Brodsky, Adolf, famous Russian violinist; b. Taganrog, April 2, 1851; d. Manchester, England, Jan. 22, 1929. A precocious violinist, he made his public debut at the age of 9 in Odessa. He was then sent to Vienna, where he studied with Joseph Hellmesberger Sr., and played the second violin in his string quartet. From 1866 to 1868 he was a violinist in the Vienna Court Orch. In 1873 he returned to Moscow, where he studied with Ferdinand Laub, whom he succeeded in 1875 as prof, at the Moscow Cons. In 1881 he made a European tour, and on Dec. 4, 1881, in Vienna, he gave the world premiere of Tchaikovsky’s Violin Concerto, which Tchaikovsky in gratitude dedicated to him, after it had been rejected by Leopold Auer as unplayable. He was praised for his virtuosity, but Tchaikovsky’s Violin Concerto was damned as badly written for the violin; the review by Eduard Hanslick, which described the music as emitting a stench, became notorious for its grossness, and caused Tchaikovsky great pain. From 1883 to 1891 Brodsky taught violin at the Leipzig Cons., and also organized a string quartet there (with Hugo Becker, Hans Sitt, and Julius Klengel), which enjoyed an international reputation. In 1891 he went to America and served as concertmaster of the N.Y. Sym. Orch. until 1894. In 1895 he went to England, where he became concertmaster of the Halle Orch. in Manchester (1895–96). He also taught violin at the Royal Manchester Coll. of Music, becoming principal in 1896. In England he changed the spelling of his first name to Adolph. His wife publ. Recollections of a Russian Home (London, 1904).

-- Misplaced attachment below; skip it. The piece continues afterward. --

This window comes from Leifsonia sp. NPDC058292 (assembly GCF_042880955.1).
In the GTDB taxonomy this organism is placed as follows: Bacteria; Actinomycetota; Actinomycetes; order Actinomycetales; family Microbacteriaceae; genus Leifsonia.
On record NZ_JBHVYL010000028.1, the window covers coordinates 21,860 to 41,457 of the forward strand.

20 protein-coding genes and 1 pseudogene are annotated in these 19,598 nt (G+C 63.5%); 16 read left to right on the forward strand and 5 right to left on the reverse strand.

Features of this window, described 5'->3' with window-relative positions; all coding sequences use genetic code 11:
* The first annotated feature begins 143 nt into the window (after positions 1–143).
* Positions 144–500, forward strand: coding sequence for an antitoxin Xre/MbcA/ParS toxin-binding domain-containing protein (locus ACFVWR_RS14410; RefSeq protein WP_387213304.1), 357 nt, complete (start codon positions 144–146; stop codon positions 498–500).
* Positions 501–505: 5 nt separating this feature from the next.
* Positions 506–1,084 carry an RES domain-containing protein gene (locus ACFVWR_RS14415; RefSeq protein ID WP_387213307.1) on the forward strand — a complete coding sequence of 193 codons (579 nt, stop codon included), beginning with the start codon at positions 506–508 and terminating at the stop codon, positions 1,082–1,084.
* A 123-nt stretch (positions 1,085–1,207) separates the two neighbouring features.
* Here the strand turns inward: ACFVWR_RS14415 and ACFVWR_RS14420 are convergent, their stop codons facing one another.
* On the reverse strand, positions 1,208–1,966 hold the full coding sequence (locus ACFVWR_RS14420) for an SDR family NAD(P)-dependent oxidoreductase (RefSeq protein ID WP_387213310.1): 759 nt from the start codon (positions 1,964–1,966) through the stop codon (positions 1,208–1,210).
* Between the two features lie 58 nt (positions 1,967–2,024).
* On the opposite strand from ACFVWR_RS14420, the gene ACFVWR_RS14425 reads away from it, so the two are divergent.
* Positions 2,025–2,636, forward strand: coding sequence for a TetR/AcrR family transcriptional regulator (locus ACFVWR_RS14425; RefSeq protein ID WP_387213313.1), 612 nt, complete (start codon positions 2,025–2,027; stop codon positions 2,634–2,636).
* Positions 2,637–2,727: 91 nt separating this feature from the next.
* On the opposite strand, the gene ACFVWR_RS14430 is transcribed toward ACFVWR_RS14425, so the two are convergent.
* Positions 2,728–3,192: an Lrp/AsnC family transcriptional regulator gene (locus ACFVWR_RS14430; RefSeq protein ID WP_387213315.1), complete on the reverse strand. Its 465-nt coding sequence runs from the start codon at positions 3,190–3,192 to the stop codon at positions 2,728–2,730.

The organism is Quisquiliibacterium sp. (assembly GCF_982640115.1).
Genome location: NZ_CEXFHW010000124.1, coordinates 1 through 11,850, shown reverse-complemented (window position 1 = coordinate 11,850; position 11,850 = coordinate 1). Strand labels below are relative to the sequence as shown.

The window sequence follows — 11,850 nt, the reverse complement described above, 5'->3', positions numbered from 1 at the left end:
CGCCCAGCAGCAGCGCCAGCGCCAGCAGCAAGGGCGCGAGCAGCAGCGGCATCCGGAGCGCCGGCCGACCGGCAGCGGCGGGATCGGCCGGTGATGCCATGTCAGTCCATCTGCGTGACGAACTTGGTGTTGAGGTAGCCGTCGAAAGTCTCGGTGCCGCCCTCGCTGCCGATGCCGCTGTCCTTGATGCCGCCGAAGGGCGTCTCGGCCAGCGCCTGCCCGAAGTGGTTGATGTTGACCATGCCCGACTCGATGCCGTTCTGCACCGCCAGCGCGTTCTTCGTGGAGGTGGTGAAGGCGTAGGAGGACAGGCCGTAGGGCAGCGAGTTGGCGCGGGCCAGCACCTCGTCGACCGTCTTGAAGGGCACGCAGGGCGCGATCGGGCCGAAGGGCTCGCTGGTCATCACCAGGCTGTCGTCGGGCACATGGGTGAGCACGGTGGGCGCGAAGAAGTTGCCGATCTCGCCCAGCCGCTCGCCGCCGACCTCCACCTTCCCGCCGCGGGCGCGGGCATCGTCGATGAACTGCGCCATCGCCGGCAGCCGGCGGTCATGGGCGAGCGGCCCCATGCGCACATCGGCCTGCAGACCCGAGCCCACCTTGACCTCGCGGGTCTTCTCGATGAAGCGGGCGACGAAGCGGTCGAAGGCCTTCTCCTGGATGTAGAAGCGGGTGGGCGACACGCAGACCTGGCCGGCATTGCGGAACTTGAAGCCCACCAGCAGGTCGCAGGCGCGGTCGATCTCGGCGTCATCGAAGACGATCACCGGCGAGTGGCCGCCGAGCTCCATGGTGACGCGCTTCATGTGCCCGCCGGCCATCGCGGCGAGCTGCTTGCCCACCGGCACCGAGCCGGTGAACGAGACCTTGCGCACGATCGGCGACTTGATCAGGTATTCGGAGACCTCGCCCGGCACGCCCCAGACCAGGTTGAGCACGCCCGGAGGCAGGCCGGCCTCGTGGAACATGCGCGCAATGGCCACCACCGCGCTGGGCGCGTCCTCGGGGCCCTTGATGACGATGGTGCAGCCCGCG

—Nicolas Slonimsky/Laura Kuhn/Dennis McIntire